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Access Type

Open Access Thesis

Document Type


Degree Program

Food Science

Degree Type

Master of Science (M.S.)

Year Degree Awarded


Month Degree Awarded



An effective and rapid method for the separation of bacteria from food matrix remains a bottleneck for rapid bacteria detection for food safety. Bacteria can strongly attach to the food surface or internalize within the matrix which makes their isolation extremely difficult. Traditional methods of separating bacteria from foods routinely involve stomaching, blending and shaking, however these methods may not be efficient at removing all the bacteria from complex matrices. Here, we investigate the benefits of using enzyme digestion followed by immunomagnetic separation to isolate Salmonella from spinach and lettuce. Enzymatic digestion using pectinase and cellulase was able to break down the structure of the leafy green vegetables resulting in the detachment and release of Salmonella from the leaves. Immunomagnetic separation of Salmonella from the liquefied sample allowed an additional separation step to achieve a more pure sample without leaves debris that may benefit additional downstream applications. We have investigated the optimal combination of pectinase and cellulase for the digestion of spinach and lettuce to improve sample detection yields. The concentrations of enzymes used to digest the leaves were confirmed to have no significant effect on the viability of the inoculated Salmonella. Results reported that the recovery of the Salmonella from the produce after enzyme digestion of the leaves was significantly higher (P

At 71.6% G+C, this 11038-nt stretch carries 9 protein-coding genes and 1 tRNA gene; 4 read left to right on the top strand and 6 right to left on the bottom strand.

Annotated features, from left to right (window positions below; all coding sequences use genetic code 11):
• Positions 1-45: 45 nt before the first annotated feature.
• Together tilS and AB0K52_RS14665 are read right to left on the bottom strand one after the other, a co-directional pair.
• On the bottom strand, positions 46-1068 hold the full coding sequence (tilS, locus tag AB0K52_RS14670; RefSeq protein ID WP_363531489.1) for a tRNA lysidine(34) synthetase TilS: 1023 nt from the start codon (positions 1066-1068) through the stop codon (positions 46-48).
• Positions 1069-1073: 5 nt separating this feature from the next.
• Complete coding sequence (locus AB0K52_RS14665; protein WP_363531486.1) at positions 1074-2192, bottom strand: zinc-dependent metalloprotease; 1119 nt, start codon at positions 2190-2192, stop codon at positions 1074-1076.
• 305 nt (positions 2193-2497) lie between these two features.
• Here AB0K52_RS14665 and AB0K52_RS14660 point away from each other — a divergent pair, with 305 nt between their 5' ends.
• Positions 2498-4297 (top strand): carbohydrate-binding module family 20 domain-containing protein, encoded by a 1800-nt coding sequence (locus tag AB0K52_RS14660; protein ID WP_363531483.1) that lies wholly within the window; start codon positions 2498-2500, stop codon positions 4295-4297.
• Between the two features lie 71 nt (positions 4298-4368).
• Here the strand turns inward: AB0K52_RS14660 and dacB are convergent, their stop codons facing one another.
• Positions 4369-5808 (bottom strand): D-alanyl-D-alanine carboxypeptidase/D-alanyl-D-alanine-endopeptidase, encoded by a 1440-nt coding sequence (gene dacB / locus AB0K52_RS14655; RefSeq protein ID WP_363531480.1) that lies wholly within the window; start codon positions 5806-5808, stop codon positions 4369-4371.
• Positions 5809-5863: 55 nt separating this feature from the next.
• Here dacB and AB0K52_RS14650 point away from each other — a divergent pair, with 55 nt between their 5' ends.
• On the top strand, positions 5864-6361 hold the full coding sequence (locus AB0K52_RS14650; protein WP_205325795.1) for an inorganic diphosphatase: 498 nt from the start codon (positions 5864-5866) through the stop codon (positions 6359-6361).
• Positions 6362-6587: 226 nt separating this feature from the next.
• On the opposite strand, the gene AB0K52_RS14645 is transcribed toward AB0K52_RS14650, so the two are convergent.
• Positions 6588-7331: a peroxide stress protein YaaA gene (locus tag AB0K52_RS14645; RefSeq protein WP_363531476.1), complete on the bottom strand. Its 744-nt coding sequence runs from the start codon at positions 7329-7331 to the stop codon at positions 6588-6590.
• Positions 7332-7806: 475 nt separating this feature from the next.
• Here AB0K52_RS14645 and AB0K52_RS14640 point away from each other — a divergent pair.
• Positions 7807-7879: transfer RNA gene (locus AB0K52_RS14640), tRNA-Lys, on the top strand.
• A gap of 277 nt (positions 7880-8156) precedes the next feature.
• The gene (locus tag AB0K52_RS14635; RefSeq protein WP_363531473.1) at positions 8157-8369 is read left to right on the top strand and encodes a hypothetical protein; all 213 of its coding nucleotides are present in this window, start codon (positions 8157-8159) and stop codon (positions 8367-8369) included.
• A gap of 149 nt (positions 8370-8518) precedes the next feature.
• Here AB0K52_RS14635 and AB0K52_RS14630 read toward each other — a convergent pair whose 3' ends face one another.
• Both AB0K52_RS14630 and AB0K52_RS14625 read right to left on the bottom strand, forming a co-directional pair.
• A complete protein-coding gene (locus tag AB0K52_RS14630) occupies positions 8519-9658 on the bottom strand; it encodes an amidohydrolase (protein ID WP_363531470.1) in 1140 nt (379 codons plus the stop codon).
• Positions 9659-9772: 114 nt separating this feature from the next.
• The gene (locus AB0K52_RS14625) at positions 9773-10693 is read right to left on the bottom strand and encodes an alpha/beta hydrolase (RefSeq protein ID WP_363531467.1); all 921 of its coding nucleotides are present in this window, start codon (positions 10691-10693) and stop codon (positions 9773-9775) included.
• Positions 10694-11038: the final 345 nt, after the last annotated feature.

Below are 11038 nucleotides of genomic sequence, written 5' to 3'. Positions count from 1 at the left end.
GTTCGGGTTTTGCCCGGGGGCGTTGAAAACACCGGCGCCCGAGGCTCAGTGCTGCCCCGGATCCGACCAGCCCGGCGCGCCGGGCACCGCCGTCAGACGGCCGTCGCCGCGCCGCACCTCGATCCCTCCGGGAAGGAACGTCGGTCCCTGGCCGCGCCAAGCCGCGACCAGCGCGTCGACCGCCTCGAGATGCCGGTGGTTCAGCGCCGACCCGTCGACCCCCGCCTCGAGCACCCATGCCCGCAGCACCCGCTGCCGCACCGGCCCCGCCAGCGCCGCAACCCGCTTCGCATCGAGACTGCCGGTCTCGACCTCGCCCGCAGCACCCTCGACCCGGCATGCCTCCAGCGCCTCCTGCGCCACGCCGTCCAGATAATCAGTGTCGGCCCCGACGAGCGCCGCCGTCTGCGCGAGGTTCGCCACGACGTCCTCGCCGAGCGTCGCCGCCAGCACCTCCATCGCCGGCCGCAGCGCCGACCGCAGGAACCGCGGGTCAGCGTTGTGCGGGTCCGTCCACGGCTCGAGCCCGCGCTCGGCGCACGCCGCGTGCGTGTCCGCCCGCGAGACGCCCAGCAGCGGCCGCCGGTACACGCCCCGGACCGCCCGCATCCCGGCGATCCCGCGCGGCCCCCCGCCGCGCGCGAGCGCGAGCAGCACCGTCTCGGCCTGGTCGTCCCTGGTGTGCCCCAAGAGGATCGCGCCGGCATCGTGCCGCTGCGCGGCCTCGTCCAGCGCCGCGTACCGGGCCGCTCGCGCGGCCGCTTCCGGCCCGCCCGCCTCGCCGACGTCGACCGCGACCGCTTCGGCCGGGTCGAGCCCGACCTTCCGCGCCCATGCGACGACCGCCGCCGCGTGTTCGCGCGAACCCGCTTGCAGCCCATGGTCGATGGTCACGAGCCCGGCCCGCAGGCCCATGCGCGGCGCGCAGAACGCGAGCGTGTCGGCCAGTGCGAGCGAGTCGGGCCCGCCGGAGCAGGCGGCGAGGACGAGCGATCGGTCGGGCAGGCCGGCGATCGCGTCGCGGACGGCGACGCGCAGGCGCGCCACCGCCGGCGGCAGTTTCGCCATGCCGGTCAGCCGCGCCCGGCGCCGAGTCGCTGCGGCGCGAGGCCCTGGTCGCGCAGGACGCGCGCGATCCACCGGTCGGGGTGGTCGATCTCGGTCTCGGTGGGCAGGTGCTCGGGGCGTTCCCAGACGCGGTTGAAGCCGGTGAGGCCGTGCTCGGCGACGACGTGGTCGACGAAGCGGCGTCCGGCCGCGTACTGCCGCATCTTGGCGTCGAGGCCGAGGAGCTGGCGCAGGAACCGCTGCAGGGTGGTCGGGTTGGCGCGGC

First Advisor

Sam R Nugen